Another well-established conservative news outlet is asking the Federal Communications Commission to deny the pending $3.9 billion Sinclair-Tribune merger, a potential right-leaning broadcasting behemoth that would reach the largest television audience in America.
The Blaze, the online, television and radio news outlet founded by conservative political pundit Glenn Beck, filed its opposition to the merger in the last round of comments sought by the FCC this week on whether to approve the deal.
In a joint filing with One America News Network — a cable network backing the Trump administration’s Republican agenda — and several other groups, The Blaze’s chief financial officer Misty Kawecki said Sinclair-Tribune failed to prove the transaction will benefit consumers — a requirement for FCC approval.
Sinclair-Tribune initially submitted just three pages to the FCC outlining how the merger would be in the public interest. After coming under heavy criticism from major providers in the satellite, cable and wireless industries, public interest groups, a former FCC commissioner, and even comedian John Oliver of the hit HBO series “Last Week Tonight,” Sinclair replied arguing critics failed to demonstrate the merger wasn’t in the public interest.
The Blaze and others said mergees have it backwards, and that according to FCC standards, it’s incumbent upon Sinclair-Tribune “to prove to the commission that the proposed transaction is in the public interest.”
“[Sinclair-Tribune] want to flip the burden of proof because they simply cannot justify this transaction under the public interest standard,” reply comments filed this week by The Blaze and others read.
Newsmax, the conservative news website whose founder, Christopher Ruddy, is a close associate of President Donald Trump, opposed the transaction in the first round of comments.
“[T]he level of media concentration proposed by this transaction will homogenize the content available to U.S. consumers, eliminate unique viewpoints and reduce press diversity, especially in the delivery of local news,” the outlet’s filing reads.
It and others warn if the deal gets regulatory approval, Sinclair would own more than 200 television stations, including over 130 stations affiliated with the four biggest broadcast networks in the U.S.; ABC, CBS, NBC and Fox. That would let Sinclair, which has received criticism for its right-leaning editorial news content, reach 72 percent of American households and own TV stations in 108 of all 210 TV markets, including 40 out of the top 50.
For The Blaze, Newsmax, and One America News Network, that means major competition for conservative audiences and ad dollars. The combined Sinclair-Tribune audience would reach 2.2 million American households, more than prime time cable Fox News programs like “The Five” and “Tucker Carlson Tonight.”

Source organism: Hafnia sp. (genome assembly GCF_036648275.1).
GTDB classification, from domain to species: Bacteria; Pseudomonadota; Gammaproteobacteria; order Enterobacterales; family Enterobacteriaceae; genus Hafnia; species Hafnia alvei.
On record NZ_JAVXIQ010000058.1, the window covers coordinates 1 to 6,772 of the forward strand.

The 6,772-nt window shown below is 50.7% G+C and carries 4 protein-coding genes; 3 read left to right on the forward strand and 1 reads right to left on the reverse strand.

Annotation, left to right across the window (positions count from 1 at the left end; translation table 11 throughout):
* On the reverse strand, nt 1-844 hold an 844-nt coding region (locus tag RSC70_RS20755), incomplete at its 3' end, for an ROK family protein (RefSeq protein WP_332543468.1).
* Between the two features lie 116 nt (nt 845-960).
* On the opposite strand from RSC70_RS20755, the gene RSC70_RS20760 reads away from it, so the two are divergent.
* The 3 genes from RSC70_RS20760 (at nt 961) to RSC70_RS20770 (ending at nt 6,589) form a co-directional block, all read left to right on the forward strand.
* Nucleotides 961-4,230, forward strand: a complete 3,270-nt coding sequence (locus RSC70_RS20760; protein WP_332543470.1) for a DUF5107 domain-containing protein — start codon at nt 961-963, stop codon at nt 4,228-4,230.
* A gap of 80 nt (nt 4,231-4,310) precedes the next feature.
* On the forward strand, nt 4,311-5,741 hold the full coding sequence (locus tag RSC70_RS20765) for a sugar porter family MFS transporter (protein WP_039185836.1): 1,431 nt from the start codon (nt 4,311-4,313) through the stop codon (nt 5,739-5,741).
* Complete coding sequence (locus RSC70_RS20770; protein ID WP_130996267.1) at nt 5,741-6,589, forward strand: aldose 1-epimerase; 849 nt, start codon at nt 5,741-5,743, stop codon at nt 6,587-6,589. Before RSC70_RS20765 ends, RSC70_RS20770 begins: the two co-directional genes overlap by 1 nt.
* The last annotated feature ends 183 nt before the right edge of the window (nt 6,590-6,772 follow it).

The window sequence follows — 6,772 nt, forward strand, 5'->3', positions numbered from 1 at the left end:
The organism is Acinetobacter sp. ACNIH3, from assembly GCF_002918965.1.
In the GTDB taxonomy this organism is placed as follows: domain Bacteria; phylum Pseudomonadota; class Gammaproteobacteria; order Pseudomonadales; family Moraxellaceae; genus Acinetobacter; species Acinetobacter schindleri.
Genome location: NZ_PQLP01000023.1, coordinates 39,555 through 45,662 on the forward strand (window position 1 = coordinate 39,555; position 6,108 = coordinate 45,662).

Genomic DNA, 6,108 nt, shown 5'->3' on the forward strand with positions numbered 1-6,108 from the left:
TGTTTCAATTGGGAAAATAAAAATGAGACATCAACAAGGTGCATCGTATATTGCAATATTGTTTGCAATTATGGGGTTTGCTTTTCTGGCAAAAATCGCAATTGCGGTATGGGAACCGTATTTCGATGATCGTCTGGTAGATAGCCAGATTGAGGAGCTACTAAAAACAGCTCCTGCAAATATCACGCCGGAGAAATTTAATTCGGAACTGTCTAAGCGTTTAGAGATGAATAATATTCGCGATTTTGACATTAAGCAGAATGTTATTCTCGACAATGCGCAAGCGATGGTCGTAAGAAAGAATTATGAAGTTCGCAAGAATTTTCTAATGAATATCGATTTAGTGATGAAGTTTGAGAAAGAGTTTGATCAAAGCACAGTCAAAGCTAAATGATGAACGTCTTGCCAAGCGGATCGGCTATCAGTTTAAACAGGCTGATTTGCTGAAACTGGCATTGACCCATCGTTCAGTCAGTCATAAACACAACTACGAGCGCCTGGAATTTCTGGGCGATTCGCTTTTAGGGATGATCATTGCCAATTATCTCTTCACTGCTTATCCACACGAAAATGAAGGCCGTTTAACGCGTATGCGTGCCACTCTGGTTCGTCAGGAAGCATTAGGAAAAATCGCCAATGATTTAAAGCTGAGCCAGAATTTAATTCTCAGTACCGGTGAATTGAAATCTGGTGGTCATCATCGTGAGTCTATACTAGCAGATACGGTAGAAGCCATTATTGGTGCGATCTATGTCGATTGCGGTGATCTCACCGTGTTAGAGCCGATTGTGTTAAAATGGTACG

The New York Times reports staving off the merger could also create a timely opportunity for conservative outlets to expand.
“With a president in the White House who has consistently tried to discredit the mainstream news media, and with Fox News, the longtime king of conservative programming, still powerful but having lost some of its biggest stars, conservative news outlets have a unique opportunity to extend their influence,” the Times reported in August.
Craig Aaron, the president of the consumer advocacy organization Free Press, a group opposed to the merger, goes on to tell the paper “[e]ven though they may be ideologically aligned, Newsmax and others see Sinclair is going to be so big that they’ll swallow up ad dollars and starve the conservative competition.”
That could be especially true for The Blaze. Deadline reported late Thursday The Blaze laid off more than 20 percent of its staff at the website and Beck’s production company Mercury Radio Arts. Beck attributed the cuts to “structural challenges,” adding “[w]e are not PBS. No government institution is going to write us a giant check.”
Critics of the merger also warn Sinclair will have the power to raise prices for its programming across the U.S., incentive to scale back local news broadcasts and hinder efforts to repurpose some broadcast airwaves into bands for mobile wireless.
Sinclair argues allowing broadcaster to merge is the only way they can compete with online streaming platforms like Netflix, that its resources will supplement local newsrooms with nationally generated content, and that critics of the media conglomerate’s political content run afoul of the First Amendment.